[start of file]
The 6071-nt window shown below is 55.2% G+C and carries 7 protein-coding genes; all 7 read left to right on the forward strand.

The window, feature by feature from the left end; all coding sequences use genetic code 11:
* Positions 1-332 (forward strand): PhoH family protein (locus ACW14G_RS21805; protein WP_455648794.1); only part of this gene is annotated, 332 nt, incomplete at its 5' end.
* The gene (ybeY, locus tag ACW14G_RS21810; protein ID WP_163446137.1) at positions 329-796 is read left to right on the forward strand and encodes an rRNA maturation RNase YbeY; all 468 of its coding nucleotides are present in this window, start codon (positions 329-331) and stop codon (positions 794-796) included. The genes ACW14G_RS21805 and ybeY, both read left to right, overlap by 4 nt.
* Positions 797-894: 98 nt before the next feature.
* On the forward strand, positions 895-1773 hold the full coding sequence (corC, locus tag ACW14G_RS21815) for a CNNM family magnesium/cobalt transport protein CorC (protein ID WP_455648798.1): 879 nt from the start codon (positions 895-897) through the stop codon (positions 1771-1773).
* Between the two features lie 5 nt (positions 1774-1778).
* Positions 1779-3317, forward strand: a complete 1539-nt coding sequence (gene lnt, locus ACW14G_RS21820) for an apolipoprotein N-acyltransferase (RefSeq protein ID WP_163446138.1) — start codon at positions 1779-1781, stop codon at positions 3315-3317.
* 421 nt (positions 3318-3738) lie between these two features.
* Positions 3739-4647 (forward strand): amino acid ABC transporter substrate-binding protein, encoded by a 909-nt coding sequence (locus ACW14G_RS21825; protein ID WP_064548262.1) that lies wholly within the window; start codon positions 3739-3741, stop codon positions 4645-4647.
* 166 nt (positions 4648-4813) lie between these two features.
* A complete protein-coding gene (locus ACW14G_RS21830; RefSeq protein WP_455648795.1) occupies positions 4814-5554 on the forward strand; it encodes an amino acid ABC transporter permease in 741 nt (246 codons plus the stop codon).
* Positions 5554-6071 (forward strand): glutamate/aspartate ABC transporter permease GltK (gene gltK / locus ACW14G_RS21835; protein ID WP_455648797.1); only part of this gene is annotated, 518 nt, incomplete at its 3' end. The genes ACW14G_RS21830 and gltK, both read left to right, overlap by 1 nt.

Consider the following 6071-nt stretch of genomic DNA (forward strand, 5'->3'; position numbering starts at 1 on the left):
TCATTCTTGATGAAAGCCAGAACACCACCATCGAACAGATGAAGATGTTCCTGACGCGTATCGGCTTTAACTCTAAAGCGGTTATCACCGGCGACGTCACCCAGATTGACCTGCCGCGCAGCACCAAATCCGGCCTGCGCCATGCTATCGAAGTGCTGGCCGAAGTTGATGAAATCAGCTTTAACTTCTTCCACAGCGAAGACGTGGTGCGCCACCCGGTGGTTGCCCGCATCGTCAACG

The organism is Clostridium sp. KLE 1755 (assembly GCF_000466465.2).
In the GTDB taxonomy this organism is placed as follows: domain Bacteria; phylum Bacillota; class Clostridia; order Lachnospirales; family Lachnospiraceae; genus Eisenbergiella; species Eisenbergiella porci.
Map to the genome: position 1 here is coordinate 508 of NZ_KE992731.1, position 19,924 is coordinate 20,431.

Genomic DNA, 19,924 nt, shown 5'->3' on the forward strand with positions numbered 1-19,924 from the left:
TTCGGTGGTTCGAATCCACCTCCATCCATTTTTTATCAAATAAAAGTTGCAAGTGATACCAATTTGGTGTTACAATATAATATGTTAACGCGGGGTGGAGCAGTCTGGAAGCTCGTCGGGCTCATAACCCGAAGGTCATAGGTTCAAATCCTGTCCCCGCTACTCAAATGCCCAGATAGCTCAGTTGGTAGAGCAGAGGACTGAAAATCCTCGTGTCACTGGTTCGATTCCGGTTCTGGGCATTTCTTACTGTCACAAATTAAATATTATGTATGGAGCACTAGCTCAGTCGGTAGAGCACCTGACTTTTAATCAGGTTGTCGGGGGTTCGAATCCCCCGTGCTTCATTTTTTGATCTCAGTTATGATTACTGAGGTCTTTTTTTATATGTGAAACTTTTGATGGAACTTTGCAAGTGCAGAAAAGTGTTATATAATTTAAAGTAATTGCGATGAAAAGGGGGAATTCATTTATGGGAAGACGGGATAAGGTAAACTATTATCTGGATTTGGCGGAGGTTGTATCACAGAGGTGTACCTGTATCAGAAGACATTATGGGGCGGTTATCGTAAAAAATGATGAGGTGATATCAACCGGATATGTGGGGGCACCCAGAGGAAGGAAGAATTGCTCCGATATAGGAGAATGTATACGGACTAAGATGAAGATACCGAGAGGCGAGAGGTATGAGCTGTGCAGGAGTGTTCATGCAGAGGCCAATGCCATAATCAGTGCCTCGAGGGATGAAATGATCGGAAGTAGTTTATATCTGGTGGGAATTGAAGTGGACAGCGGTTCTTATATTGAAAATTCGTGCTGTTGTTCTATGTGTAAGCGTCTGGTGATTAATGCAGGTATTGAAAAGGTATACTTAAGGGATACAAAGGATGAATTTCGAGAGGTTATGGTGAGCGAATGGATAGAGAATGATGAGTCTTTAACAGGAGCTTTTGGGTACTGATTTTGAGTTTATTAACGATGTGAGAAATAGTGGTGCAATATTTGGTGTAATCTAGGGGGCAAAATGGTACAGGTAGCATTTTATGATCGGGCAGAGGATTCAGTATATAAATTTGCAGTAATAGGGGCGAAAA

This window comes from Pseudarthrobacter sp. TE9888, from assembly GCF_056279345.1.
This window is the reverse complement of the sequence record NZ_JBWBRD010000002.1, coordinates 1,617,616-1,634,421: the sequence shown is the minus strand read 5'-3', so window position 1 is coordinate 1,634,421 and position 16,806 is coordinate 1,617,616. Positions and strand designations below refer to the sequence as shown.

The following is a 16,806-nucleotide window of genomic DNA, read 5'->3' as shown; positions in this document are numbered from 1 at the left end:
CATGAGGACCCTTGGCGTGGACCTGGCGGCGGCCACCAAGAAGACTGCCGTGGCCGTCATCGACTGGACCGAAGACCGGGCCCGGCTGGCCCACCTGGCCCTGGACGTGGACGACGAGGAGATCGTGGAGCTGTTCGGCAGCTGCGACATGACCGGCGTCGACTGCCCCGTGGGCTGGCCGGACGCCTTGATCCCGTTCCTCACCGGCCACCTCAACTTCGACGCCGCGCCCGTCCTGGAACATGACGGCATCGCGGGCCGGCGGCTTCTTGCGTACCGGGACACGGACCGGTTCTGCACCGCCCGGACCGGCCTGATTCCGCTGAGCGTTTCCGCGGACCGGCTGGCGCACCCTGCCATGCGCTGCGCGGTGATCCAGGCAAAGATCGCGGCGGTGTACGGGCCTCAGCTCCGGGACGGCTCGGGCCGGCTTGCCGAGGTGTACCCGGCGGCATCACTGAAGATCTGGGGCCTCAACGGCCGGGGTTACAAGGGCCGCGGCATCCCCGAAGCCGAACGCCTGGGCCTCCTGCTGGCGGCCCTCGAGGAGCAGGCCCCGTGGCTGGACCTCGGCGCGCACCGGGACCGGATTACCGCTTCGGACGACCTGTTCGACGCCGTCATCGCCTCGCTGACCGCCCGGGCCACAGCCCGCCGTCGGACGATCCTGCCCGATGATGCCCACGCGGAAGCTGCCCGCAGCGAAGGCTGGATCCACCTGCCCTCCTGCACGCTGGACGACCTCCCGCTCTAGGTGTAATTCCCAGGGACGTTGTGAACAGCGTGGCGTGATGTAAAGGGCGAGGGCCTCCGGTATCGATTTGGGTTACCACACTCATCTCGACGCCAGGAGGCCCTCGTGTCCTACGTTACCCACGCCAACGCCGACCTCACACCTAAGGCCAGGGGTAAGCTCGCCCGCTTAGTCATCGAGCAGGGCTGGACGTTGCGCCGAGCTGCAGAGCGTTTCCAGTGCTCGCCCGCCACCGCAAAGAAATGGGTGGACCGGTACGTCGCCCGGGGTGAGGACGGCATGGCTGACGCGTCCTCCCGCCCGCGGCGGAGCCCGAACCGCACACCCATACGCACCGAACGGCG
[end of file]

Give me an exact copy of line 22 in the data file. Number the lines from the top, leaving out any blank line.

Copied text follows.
This window is the reverse complement of the sequence record NZ_JBWBRD010000002.1, coordinates 1,617,616-1,634,421: the sequence shown is the minus strand read 5'-3', so window position 1 is coordinate 1,634,421 and position 16,806 is coordinate 1,617,616. Positions and strand designations below refer to the sequence as shown.